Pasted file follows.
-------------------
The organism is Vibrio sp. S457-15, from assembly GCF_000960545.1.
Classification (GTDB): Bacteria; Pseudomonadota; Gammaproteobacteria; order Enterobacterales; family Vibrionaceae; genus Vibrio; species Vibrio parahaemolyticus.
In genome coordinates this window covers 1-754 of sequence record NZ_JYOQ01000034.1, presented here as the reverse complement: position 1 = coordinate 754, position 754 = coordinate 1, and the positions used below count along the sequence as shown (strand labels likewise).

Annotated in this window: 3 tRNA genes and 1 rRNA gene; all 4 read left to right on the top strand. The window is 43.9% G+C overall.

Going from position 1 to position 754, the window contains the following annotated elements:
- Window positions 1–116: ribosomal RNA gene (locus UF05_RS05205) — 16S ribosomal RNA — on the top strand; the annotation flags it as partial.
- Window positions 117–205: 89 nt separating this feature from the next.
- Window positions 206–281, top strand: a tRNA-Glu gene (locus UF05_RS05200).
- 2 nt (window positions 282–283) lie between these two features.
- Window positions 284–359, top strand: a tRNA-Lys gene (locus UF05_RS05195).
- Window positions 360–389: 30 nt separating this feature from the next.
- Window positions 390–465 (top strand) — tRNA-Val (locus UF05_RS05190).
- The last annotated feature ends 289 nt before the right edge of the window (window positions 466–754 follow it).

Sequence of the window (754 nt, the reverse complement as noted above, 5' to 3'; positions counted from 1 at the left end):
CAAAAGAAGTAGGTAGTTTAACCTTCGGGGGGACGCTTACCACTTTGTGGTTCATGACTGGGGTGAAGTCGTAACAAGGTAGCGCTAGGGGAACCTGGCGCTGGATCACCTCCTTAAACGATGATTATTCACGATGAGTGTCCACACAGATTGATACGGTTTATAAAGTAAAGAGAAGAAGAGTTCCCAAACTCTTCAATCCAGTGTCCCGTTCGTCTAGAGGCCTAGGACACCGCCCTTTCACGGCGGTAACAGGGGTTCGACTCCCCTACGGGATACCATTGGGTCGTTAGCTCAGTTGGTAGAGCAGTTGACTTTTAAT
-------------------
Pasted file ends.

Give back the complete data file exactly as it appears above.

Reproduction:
The organism is Vibrio sp. S457-15, from assembly GCF_000960545.1.
Classification (GTDB): Bacteria; Pseudomonadota; Gammaproteobacteria; order Enterobacterales; family Vibrionaceae; genus Vibrio; species Vibrio parahaemolyticus.
In genome coordinates this window covers 1-754 of sequence record NZ_JYOQ01000034.1, presented here as the reverse complement: position 1 = coordinate 754, position 754 = coordinate 1, and the positions used below count along the sequence as shown (strand labels likewise).

Annotated in this window: 3 tRNA genes and 1 rRNA gene; all 4 read left to right on the top strand. The window is 43.9% G+C overall.

Going from position 1 to position 754, the window contains the following annotated elements:
- Window positions 1–116: ribosomal RNA gene (locus UF05_RS05205) — 16S ribosomal RNA — on the top strand; the annotation flags it as partial.
- Window positions 117–205: 89 nt separating this feature from the next.
- Window positions 206–281, top strand: a tRNA-Glu gene (locus UF05_RS05200).
- 2 nt (window positions 282–283) lie between these two features.
- Window positions 284–359, top strand: a tRNA-Lys gene (locus UF05_RS05195).
- Window positions 360–389: 30 nt separating this feature from the next.
- Window positions 390–465 (top strand) — tRNA-Val (locus UF05_RS05190).
- The last annotated feature ends 289 nt before the right edge of the window (window positions 466–754 follow it).

Sequence of the window (754 nt, the reverse complement as noted above, 5' to 3'; positions counted from 1 at the left end):
CAAAAGAAGTAGGTAGTTTAACCTTCGGGGGGACGCTTACCACTTTGTGGTTCATGACTGGGGTGAAGTCGTAACAAGGTAGCGCTAGGGGAACCTGGCGCTGGATCACCTCCTTAAACGATGATTATTCACGATGAGTGTCCACACAGATTGATACGGTTTATAAAGTAAAGAGAAGAAGAGTTCCCAAACTCTTCAATCCAGTGTCCCGTTCGTCTAGAGGCCTAGGACACCGCCCTTTCACGGCGGTAACAGGGGTTCGACTCCCCTACGGGATACCATTGGGTCGTTAGCTCAGTTGGTAGAGCAGTTGACTTTTAAT